Georgia Governor Nathan Deal signed House Bill 60 in law. The bill has some aspects which I wish we would adopt for North Carolina. There is one part of the bill which I believe I understand what they meant to enact, but in reality they may have enacted something much different. The section is 16-11-137 (b) and I have quoted it in boldface type.

(a) Every license holder shall have his or her valid weapons carry license in his or her immediate possession at all times when carrying a weapon, or if such person is exempt from having a weapons carry license pursuant to Code Section 16-11-130 or subsection (c) of Code Section 16-11-127.1, he or she shall have proof of his or her exemption in his or her immediate possession at all times when carrying a weapon, and his or her failure to do so shall be prima-facie evidence of a violation of the applicable provision of Code Sections 16-11-126 through 16-11-127.2.
(b) A person carrying a weapon shall not be subject to detention for the sole purpose of investigating whether such person has a weapons carry license.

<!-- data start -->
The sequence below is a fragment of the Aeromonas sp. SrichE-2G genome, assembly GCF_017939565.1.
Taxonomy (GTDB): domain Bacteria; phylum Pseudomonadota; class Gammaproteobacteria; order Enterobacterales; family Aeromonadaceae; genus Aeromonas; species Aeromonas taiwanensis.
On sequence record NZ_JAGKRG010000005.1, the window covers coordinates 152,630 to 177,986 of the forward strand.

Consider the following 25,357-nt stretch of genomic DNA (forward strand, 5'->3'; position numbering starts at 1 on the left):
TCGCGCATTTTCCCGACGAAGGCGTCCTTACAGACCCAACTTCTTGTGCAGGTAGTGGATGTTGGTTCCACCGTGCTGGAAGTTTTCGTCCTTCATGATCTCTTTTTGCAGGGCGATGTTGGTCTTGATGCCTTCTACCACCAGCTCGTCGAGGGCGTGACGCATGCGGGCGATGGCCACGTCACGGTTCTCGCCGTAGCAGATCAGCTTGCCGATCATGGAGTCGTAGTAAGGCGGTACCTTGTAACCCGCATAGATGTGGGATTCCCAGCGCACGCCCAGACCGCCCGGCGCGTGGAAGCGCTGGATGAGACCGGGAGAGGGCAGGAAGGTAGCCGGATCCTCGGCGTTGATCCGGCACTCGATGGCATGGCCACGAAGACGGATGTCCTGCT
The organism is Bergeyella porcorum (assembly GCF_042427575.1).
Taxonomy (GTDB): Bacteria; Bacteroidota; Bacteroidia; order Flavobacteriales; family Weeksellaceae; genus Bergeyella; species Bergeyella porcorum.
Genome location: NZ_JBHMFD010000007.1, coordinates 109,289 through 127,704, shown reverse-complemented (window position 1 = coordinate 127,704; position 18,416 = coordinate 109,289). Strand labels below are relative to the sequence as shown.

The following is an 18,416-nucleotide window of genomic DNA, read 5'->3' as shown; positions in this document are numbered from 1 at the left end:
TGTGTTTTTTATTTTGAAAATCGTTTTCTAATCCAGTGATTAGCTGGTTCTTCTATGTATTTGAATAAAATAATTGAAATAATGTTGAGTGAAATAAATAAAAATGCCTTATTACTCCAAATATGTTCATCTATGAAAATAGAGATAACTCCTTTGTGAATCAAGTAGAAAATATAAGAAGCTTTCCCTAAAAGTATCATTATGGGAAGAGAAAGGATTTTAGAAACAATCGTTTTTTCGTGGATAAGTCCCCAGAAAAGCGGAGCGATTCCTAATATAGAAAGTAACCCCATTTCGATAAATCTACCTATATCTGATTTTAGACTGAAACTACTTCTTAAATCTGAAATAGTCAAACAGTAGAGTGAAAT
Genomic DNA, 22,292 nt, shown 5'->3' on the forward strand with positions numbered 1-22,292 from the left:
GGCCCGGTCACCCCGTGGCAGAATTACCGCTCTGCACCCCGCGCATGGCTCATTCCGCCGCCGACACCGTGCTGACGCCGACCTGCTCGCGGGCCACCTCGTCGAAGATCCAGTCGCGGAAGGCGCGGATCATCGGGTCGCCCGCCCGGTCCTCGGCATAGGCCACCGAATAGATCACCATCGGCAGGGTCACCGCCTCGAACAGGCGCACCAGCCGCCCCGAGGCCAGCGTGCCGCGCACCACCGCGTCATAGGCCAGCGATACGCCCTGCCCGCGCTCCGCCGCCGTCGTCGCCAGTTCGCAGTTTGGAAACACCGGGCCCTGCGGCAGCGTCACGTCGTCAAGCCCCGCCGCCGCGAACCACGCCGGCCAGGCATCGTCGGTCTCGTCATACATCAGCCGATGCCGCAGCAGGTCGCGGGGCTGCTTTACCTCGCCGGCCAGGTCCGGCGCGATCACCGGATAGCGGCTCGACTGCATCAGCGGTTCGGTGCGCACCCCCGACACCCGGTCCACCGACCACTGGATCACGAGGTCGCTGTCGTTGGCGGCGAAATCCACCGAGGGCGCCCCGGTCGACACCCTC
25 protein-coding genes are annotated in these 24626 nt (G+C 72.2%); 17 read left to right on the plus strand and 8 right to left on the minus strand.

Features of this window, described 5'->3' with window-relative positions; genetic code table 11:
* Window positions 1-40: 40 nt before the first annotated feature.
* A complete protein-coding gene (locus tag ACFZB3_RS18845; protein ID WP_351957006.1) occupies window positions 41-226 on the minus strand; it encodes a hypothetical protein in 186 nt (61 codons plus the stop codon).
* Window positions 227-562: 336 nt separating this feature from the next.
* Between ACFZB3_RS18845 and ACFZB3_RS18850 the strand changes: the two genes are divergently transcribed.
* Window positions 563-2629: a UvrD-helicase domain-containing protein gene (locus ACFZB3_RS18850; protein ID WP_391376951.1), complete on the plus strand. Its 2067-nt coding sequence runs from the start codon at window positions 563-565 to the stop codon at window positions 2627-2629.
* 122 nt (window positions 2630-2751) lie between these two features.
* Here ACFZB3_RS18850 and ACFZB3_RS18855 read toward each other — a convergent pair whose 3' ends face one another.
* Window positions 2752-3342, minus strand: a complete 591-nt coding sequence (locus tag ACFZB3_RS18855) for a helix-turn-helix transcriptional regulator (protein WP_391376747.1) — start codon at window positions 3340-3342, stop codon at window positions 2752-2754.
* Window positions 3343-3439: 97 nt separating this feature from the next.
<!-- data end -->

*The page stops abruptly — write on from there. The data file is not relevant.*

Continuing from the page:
I believe they wanted to make sure someone was not harassed by the police for carrying concealed with a permit, but in reality they have made it where a police officer cannot even stop someone to ask if they have a permit. I don’t see this as a perfect scenario. I much prefer having a duty to notify as we do in North Carolina. If I pass a police officer tooling down the street I have no duty to notify. If I am in line at Wendy’s and the officer is behind me in line I have no duty to notify. If I am pulled over in a traffic stop I do have a duty to notify since the officer is carrying out their duties. I think duty to notify may be what is missing from the Georgia legislation. I am all for gun rights and little to no interaction with police officers and government, but notifying the officer diffuses the situation immediately and no duty to notify could lead to a future issue down the line. I’m sure there are some who think having a requirement to notify is a bad idea. At the end of the day all the police officer wants to do is make it home at the end of the shift and if I can simply say I have a CHP and take the situation down from DEFCON 1 to a less tense situation, I am all for it. Time will tell if this part of the Georgia law was the right move, I suspect the situations will be very few where it will be tested, but I don’t see a duty to notify as any type of detention or loss of rights.